Civil partnerships

Civil partnerships


Civil partnerships, having been part of domestic life for some time, are now a familiar concept in our society. Indeed, within the last year, marriage between same sex partners has also now become legally possible.

Nevertheless, there are many civil partners who, for a variety of reasons, do not wish to convert their civil partnerships into marriages − or prefer to enter a civil partnership rather than a marriage. Sadly, civil partnerships can break down, just as they can with marriages.

In this article we will look in more detail at the legal status of civil partnerships and the consequences for the partners if there is a breakdown in the relationship.

Status of civil partnerships

A civil partnership is a formal legal recognition of a relationship between partners of the same sex. Once a civil partnership has been legally formed, each of the parties is treated in law as having rights, and owes to his or her partner certain responsibilities and obligations. These rights and obligations apply both whilst the civil partnership exists and to the arrangements which have to be made if it breaks down. The legal position of the parties is very similar to those, either of the same or opposite sex, who are married.

Formation of civil partnerships

A civil partnership comes into being once the formalities set out in the Civil Partnership Act 2004 have been complied with. Those formalities, both prior to the ceremony and during it, are very similar to those which apply to marriage. The ceremony is conducted by the Registrar (of Marriages and Civil Partnerships) and can only take place in premises which are licensed for that purpose.


It is increasingly common for civil partners to have children. The children of civil partners may be adopted or, in the case of female civil partners, have been born to one of the partners. It is  also possible for civil partners to have a child by a surrogate mother.

Once civil partners have legal responsibility for children, then they have parental and financial obligations towards those children, which continue even if the civil partnership ends. Further, depending on what arrangements are felt to be in the best interests of the children, they will have the right to see the parent with whom they are not living and, usually, to spend time with that other parent.

Civil partners, as with spouses from a failed marriage, are encouraged to try to make appropriate arrangements for their children without the intervention of the courts. If a case does have to go to court, there is no discrimination against one or other of the partners on account of gender. The arrangements which will be made are those which best suit the interests of the children, irrespective of the sex of either parent.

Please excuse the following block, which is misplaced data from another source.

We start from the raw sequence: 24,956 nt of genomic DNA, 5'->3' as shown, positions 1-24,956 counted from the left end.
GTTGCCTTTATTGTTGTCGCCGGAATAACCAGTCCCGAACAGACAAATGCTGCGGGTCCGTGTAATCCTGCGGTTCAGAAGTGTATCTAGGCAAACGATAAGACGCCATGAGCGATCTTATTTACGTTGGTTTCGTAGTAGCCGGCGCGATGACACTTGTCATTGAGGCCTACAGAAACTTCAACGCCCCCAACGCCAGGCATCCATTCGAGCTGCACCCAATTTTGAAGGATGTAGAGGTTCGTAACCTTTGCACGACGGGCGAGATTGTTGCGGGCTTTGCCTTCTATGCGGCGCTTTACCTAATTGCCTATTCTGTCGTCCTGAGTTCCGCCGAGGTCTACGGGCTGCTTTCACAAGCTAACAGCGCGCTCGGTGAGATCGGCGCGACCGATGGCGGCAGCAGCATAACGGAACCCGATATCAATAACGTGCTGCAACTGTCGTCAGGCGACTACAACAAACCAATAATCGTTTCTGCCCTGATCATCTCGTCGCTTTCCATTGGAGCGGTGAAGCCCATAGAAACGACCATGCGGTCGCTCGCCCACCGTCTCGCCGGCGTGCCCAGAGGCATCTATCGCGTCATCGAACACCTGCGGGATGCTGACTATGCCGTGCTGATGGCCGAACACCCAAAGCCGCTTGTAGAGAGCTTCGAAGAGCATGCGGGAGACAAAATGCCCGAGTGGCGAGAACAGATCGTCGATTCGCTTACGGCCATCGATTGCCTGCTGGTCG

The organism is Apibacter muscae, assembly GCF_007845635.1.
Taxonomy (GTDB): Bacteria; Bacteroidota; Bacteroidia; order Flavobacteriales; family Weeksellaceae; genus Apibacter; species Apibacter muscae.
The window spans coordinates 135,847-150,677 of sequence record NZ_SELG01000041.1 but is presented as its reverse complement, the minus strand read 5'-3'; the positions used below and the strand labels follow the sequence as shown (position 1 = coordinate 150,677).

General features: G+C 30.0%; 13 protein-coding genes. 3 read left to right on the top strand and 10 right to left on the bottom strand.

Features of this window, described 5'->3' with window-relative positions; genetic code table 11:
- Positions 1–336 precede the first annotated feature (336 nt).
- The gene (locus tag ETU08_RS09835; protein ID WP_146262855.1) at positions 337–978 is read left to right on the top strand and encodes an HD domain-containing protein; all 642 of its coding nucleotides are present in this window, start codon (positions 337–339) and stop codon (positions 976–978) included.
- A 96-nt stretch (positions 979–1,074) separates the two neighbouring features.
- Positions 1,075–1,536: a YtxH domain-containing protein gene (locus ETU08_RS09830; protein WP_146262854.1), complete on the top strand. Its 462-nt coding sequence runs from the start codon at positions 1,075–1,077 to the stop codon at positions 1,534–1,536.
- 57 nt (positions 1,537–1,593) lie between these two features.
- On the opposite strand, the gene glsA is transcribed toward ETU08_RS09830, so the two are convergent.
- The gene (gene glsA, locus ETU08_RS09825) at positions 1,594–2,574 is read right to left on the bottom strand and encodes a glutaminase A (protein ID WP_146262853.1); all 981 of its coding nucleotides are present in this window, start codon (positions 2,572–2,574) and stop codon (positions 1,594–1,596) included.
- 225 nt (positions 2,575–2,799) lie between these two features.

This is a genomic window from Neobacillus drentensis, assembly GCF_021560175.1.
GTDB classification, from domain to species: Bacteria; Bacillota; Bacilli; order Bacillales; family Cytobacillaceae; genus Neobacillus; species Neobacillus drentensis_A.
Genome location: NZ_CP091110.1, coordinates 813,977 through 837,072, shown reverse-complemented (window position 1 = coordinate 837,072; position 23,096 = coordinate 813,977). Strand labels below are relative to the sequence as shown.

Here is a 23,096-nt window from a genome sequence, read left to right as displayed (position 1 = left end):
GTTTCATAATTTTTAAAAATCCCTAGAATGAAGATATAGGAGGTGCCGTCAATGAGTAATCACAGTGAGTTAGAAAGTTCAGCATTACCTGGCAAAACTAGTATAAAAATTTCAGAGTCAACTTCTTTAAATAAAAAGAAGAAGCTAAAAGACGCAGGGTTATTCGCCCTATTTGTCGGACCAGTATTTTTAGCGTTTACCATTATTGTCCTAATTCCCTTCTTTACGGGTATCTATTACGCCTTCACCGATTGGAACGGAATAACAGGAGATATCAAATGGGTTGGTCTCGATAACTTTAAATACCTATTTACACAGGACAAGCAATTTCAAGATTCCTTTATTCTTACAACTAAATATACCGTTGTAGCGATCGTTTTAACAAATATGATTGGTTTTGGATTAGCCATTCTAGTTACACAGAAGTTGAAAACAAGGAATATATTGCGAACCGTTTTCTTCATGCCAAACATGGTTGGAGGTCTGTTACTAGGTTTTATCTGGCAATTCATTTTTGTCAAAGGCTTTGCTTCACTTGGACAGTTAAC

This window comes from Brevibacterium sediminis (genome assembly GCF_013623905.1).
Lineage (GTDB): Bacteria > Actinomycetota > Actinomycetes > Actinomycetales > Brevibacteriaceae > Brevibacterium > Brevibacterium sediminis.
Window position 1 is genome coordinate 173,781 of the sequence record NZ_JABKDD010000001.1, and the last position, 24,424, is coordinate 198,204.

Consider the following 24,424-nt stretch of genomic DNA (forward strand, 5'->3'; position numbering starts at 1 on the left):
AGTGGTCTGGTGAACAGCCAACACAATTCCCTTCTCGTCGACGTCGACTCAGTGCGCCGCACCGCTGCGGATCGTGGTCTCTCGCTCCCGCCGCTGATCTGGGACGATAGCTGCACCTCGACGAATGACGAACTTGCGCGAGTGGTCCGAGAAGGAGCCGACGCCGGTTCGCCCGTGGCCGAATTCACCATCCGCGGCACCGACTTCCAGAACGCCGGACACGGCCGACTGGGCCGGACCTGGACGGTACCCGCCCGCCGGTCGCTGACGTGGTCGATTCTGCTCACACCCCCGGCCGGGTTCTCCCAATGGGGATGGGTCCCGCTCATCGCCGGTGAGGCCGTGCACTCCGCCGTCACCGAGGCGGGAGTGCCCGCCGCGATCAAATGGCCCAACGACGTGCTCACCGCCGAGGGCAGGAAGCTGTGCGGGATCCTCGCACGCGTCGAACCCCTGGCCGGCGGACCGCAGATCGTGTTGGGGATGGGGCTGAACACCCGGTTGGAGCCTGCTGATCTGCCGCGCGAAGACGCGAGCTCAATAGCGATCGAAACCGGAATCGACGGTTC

Civil partners are in the same legal position as married couples in most areas  including:

  • pensions
  • social security
  • wills and inheritance
  • property rights
  • life insurance
  • inheritance tax

Breakdown of civil partnerships

If a civil partnership breaks down, an application can be made to the court for the partnership to be brought to a legal end. This is a formal process rather like a divorce at the end of a marriage. The ground on which the partnership is said to have broken down must be stated.

If the circumstances are appropriate, one party can claim financial support from the other or a share of any assets. Similarly, support can be claimed for a child or children.

As with married couples, it is possible for civil partners to enter into an agreement regarding, for example, what assets were brought into the partnership and how they accept things should be settled if the partnership ends. Whether that agreement would be upheld by the court in the event of a dispute depends largely on whether the way in which the agreement was made and its effects are regarded by the court as being fair to both parties.

The legal process for ending a civil partnership

If your civil partnership has irretrievably broken down, it is perfectly possible for parties to deal with the legal formalities of dissolving the partnership themselves. The real issue is whether all the necessary details will be considered and resolved. If an important factor, for example, an appropriate sharing of possessions, finances, including pensions is not finalised, then there is a risk that later, possibly even years later, the case may be opened again. It is, of course, far preferable that everything is completed so that both partners know where they stand.

If you are contemplating entering a civil partnership, or your civil partnership has or looks as though it may come to an end, there are legal considerations that you ought to take into account. We are experienced in dealing with these issues. Please contact us and one of our experts in this area will be pleased to help.

For more information or some preliminary, confidential advice, please contact Pippa Allsop from our Family Team by telephone +44 (0)1392 687747 or email